A tall plant can be rocked by strong winds if its roots are not in a position to anchor it firmly in the ground. A newly-planted specimen does not have this anchorage, so it can be dislodged or blown over. Staking is the answer, it is the job that you simply should do at planting time and not after the damage has been done. Inspect your ties on a tree on a regular basis and adjust them as the stem thickens. Some herbaceous plants, such as Dahlias are also staked at planting time. Stout bamboo canes are usually used. Tie the stem to the support as growth proceeds using soft twine or raffia. The single pole method is suitable for plants with spire-like heads, like Delphiniums. In these cases the stake should be tall enough to support the flower head.
In many cases, however, tying to just one stake ought to be avoided. With bushy plants an unsightly 'drumstick' effect is produced and is the sign of a poor gardener, the all-too-familiar sight of a tight group of stems fixed to a cane and a splayed out spray of flowers above.
Regrettably, weak-stemmed plants, tall varieties on exposed sites, large-headed flowers and climbers all need support and stakes. Wires, canes etc are not things of beauty in themselves. The solution is to select the type of support with care and attempt to put it in a position when the plant is quite small so that the stems can grow through to cover it.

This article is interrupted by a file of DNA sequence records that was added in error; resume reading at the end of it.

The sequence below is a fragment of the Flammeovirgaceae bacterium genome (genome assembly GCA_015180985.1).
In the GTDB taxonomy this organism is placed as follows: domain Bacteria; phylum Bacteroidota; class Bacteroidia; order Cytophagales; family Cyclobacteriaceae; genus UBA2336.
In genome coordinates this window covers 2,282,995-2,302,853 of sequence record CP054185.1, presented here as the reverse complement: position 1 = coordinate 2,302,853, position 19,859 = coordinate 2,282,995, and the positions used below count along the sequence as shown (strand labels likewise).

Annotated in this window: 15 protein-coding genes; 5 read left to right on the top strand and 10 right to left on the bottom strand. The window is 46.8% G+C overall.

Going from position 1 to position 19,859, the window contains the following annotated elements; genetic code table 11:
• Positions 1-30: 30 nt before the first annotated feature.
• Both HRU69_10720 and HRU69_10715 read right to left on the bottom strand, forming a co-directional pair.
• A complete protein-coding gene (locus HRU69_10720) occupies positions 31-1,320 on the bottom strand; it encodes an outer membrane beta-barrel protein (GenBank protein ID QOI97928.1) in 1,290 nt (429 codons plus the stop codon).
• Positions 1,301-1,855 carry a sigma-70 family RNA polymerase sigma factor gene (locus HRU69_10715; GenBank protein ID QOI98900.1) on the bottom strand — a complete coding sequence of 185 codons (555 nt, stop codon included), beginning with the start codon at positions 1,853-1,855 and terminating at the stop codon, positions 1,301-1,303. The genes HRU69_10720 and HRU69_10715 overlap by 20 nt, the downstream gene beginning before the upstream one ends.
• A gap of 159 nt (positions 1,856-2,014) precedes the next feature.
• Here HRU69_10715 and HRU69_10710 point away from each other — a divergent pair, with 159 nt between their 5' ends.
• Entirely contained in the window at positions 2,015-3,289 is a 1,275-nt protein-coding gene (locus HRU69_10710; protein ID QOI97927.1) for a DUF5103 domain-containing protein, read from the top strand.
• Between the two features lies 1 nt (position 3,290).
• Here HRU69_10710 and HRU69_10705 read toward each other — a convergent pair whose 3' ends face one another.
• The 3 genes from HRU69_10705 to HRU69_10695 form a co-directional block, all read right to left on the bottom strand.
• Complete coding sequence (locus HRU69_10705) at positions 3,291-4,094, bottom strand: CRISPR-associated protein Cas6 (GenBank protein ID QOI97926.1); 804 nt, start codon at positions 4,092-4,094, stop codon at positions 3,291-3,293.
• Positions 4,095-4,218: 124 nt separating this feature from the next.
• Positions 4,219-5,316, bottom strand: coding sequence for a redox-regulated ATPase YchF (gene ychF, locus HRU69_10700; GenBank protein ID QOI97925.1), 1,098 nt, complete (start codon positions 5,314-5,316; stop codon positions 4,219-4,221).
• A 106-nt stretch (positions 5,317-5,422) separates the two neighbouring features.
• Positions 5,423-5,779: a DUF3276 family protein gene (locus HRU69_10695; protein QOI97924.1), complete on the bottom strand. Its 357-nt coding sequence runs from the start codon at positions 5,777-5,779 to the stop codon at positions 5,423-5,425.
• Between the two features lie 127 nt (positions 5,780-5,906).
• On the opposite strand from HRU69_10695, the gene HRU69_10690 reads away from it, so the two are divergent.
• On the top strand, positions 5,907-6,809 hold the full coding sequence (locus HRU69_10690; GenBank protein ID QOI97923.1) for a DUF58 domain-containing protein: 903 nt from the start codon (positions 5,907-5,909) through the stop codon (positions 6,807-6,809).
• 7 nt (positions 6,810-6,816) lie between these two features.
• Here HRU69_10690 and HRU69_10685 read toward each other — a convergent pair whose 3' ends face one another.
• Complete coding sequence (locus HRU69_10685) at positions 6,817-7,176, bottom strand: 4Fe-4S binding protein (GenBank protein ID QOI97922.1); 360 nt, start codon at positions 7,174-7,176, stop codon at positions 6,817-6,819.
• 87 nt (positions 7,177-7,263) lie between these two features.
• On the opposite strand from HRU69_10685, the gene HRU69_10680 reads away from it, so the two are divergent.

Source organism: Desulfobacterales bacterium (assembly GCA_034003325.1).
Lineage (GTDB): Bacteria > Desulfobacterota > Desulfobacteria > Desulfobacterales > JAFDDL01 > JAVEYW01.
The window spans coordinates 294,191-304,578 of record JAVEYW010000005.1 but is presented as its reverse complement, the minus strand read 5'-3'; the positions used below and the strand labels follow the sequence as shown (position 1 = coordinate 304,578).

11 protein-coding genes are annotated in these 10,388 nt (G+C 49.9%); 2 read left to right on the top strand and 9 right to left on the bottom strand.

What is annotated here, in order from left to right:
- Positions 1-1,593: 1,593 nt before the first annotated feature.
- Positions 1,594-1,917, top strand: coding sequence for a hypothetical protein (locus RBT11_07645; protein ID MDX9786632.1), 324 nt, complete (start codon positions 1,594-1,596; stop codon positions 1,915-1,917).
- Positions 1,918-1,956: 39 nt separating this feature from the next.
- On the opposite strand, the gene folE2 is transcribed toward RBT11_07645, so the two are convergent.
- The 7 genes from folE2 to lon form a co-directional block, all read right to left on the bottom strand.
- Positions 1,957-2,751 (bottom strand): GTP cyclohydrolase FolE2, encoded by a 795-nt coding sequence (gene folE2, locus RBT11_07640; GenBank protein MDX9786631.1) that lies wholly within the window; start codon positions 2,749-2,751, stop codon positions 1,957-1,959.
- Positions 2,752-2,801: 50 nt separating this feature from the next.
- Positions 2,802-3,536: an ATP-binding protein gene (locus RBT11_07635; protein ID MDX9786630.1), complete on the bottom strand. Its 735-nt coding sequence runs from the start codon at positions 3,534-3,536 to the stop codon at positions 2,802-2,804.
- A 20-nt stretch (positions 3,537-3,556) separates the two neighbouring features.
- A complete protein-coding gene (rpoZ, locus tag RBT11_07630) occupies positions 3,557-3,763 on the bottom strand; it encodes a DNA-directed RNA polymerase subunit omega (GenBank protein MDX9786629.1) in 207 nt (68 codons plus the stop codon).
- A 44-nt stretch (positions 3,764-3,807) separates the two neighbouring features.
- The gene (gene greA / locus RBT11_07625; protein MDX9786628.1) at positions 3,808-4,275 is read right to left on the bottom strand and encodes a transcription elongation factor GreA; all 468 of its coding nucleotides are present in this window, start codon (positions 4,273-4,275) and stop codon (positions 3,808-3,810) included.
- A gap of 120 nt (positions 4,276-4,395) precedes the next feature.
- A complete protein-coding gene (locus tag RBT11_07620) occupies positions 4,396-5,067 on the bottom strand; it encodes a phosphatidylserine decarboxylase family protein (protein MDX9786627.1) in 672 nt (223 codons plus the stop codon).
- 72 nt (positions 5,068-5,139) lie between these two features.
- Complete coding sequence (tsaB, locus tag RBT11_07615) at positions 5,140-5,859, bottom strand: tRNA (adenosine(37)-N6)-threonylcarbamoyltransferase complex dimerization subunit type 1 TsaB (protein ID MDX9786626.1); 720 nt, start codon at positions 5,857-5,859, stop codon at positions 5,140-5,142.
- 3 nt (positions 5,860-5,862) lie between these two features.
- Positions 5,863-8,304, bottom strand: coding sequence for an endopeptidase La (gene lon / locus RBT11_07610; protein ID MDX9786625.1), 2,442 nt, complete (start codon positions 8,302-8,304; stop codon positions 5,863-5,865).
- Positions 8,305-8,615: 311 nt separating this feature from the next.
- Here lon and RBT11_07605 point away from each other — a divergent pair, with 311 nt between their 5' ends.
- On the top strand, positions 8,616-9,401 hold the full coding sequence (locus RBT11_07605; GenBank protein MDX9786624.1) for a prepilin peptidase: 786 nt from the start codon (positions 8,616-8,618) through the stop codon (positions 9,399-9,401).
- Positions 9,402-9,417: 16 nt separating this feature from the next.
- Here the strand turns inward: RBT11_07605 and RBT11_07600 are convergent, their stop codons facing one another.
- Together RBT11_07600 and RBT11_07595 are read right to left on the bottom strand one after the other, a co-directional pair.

For a lot of plants all you will require is brushwood or pea sticks pushed into the soil around the young plant when the stems are about 1 ft high. For more robust and bushy herbaceous plants insert 3 or 4 canes around the stems and enclose the shoots with twine tied around the canes at roughly 9 inch intervals. You can buy circular wire frames that are inserted into the soil and produe a similar effect. In all cases follow the golden rule - never leave staking until your plant has collapsed.
The only plants which regularly require staking in the vegetable garden are Beans and Peas. Peas may be supported with twigs when they are young but may require plastic netting when fully grown. Runner Beans are best grown against stout canes, either arranged as a wigwam or as a double row fixed at the top by a horizontal holding bar.
Whenever a tree outgrows its stake it may still will need support. This could be provided by fixing a collar to the middle of the trunk and then securing it to the ground by means of 3 strong wires. Some shrubs with lax spreading stems may require some type of support after a few years. Follow the principles described above for bushy herbaceous plants. Use 3 or 4 stakes with a band joining the top end of each stake, never depend on a single pole and twine.
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